What would you do now, Jane?

HALL: What would I do?

I would let the Rutgers people, who graciously said they would meet with him, meet with him. And, unlike Mel Gibson , who I don't know what he has ever done about trying to take back what he said, let's see if we can have a dialogue. Let's see if Imus can learn.

O'REILLY: Would you fire Imus? Would you fire him?

HALL: No, I would not fire Imus.


HALL: I would not.

O'REILLY: How about you, Bernie? How would you handle it?

GOLDBERG: Let me pick up on what Jane said. I will answer it that way.

Yes, let's have a discussion. But, for a change in this country, let's have an honest discussion about race, and say, Don, you said something stupid, but it's not nearly as serious as the stuff that's keeping parts of black America behind the 8-ball, not nearly as serious.

O'REILLY: All right.

In a moment, Bernie and Jane will come back and analyze Rosie O'Donnell's demeanor today, which was very interesting.

O'Reilly, Rivera, O'Donnell, and Imus in the body language segment. Don't miss it — upcoming.


O'REILLY: Continuing now with FOX News analysts Jane Hall in Washington, Bernie Goldberg in Miami.

As I mentioned, Rosie O'Donnell returned to the ABC airwaves today, but did not directly mention her controversial anti-American remarks. Instead, there was this exchange with actor David Hyde Pierce :


DAVID HYDE PIERCE, ACTOR: In all honesty, that — especially your opening Imus conversation, was so vigorous, and so many amazing points of view about free speech and responsibility and everything, I thought, look at this. It's bunch of women talking about this. God bless America!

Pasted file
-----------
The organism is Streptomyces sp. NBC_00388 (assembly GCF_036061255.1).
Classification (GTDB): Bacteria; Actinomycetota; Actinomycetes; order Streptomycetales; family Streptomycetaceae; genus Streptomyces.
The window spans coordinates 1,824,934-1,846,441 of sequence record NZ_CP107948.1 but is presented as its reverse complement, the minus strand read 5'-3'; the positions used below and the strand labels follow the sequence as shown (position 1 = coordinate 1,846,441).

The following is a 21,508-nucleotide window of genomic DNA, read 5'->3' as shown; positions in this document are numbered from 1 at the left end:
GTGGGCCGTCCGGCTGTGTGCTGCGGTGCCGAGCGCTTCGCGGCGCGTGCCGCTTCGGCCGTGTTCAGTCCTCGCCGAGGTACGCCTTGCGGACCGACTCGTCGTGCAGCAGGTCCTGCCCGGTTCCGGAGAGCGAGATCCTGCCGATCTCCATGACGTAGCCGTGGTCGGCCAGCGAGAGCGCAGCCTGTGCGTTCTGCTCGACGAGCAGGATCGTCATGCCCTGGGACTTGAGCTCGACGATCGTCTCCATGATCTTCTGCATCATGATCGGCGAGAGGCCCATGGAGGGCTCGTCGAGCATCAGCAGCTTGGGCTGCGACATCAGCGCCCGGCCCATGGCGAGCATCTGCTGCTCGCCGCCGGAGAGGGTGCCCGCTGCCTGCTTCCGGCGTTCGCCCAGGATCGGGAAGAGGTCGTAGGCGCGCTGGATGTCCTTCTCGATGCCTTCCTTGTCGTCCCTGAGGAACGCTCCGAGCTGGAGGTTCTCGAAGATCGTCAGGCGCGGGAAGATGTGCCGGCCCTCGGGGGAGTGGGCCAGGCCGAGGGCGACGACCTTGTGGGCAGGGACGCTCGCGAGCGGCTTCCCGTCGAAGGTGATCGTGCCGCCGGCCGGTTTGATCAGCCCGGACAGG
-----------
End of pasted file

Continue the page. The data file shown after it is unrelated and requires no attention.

UNIDENTIFIED FEMALE: Exactly right. It's about time.

PIERCE: There are so many countries where we couldn't talk about those issues and women wouldn't be talking about it. So...


ROSIE O'DONNELL, CO-HOST: And I think it's threatening to some men, still, in this country, that, sometimes, our words are taken and edited and put on male shows in order to make our opinions seem different than they are. I think it's a scary thing, women actually having a platform, like this show, for some people.



O'REILLY: So, now it's male thing.




O'REILLY: Really, I mean, it's just — it's great. I just — she had to hire somebody to spin it that way.


O'REILLY: Number one, I won a dinner in the newsroom, because I said Disney was going to tell her, don't even go near the frame-up of the Iran hostage thing, the preposterous scenario she laid out before she left on vacation, and the 9/11 inside-job stuff, Jane.

So, now it's a male thing. The men are after her. I mean, how are you processing that?


HALL: Well, you know, I think it's very interesting. It was hard for me to tell whether she was defending Don Imus or defending herself about free speech and major corporations. I mean, I think it's very interesting. She — that was definitely a sly attempt to say — you know, basically make you into Donald Trump , you know, which is: I'm with you women. These guys over here don't think we're serious. We don't have opinions.

David Hyde Pierce set it up that way. And she happily said: Yes, that's who I am. I'm over here with you women, and we're not taken seriously.